The first axis of the cleaning device substantially coincides with the direction of motion of the cleaning device, and, in the position of application of the cleaning device, the first axis is, in the main, parallel to the net wall. Currents in the water may cause some motion in the net, so that a net wall that is normally vertical may become slanted.

The cleaning device is arranged to be lifted and lowered by means of a winch on the sur face. The cleaning device may clean the net wall when moving downwards as well as when moving upwards along the net wall. The cleaning device may include at least one movable wing arranged to push the cleaning device against the wall when the cleaning device is moving both downwards and upwards along the net wall.

Tests, which have been carried out by the applicant, show that a slanted brush as de scribed herein may give a substantially better cleaning effect than a transverse brush with a rotational axis that is perpendicular to the first axis. The better cleaning effect is achieved in that the slanted brushes clean both the horizontal threads and the vertical threads in the net when the brush is rolling along the net wall. Tests show, among other things, that a cleaning device including two transverse brushes can give a 40 per cent cleaning effect after 336 passes. A cleaning device with a plurality of slanted brushes ac cording to the invention may give an 80 per cent cleaning effect after 40 passes and 100 per cent cleaning effect after 80 passes.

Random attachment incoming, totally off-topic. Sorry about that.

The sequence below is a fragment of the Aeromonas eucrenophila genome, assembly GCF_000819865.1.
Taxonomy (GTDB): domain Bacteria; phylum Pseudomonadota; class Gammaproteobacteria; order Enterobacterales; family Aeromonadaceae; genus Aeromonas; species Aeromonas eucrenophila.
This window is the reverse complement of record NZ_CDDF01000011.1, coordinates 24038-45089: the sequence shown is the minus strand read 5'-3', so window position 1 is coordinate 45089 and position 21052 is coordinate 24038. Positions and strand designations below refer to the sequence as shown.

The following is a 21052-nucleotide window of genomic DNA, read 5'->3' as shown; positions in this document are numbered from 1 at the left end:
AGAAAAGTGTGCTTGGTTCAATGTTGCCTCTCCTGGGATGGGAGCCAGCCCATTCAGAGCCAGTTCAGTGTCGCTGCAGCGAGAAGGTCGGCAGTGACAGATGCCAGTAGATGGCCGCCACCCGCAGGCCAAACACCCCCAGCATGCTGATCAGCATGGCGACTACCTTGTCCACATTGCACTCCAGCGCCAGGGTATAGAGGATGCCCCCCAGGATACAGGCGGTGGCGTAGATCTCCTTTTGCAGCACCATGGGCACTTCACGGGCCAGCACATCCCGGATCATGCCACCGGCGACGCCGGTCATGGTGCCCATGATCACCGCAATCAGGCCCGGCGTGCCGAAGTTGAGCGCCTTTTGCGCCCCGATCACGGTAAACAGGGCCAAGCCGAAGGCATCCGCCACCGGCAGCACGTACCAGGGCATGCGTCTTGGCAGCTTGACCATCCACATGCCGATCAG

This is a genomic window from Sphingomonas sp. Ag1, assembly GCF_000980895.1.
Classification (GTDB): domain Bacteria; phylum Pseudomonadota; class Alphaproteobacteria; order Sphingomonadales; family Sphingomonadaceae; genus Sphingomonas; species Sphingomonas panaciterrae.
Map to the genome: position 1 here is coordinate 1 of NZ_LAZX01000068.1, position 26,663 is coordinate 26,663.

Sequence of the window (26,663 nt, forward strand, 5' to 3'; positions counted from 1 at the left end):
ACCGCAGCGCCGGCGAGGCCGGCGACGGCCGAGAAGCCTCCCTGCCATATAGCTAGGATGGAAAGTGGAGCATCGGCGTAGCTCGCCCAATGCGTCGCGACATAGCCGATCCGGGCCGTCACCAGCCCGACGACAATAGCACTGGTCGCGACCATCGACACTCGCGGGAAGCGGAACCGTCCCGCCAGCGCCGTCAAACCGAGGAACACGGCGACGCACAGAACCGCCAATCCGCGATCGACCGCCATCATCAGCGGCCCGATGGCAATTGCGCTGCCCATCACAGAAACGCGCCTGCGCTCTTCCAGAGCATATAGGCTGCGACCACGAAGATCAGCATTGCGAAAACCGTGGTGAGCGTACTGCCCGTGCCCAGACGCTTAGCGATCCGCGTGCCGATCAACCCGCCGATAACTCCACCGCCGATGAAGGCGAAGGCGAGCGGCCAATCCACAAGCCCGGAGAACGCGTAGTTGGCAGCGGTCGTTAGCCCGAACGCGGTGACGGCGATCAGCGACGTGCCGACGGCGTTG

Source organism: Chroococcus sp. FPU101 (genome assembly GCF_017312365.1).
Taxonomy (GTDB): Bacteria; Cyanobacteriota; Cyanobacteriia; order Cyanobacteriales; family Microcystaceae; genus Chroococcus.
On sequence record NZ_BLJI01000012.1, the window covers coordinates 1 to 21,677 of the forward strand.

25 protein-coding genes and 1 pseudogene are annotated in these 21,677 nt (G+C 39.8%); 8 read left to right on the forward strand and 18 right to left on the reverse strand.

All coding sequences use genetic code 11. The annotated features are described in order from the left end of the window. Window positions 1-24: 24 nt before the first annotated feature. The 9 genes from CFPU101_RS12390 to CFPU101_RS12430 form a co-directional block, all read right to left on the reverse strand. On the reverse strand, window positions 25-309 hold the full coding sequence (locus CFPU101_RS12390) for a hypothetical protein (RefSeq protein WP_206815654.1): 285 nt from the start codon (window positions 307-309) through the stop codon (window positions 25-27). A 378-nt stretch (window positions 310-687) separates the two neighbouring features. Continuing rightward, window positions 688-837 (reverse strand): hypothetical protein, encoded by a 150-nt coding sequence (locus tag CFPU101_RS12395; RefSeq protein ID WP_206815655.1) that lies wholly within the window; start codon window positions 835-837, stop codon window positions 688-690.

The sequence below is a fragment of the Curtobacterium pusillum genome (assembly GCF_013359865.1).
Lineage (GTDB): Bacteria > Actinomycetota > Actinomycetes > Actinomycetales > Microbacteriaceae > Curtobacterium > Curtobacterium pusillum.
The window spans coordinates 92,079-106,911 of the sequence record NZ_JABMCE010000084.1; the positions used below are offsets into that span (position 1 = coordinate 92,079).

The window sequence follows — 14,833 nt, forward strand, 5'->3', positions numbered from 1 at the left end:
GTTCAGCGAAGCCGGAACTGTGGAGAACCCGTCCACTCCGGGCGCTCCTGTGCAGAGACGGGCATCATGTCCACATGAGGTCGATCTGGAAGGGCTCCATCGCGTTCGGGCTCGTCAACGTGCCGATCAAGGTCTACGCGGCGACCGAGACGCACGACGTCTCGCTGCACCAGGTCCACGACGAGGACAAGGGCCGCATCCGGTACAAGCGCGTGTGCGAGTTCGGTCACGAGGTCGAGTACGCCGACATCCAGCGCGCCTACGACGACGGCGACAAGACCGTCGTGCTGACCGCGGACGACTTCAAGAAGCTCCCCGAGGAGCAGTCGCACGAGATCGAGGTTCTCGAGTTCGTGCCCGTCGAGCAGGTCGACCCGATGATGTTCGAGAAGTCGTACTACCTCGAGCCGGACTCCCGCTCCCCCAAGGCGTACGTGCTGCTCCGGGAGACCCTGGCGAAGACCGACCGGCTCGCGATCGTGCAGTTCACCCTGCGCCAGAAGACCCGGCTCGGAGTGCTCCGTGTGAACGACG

The cleaning device may include a first brush pair arranged in a V-shape. Two slanted brushes in a V-shape have the advantage of lateral forces due to the rotation of the slant ed brushes being equalized, and of the cleaning device moving more stably along the net wall in a vertical direction. One slanted brush, or possibly two parallel slanted brushes, may lead to the brushes pulling the cleaning device sideways when the brushes are rolling on the net wall. The cleaning device may further include a second brush pair arranged in a V-shape. This has the advantage of two brush pairs arranged in V-shapes being able to further increase the stability sideways while, at the same time, the cleaning effect will be the same whether the cleaning device is moving upwards or downwards on the net wall.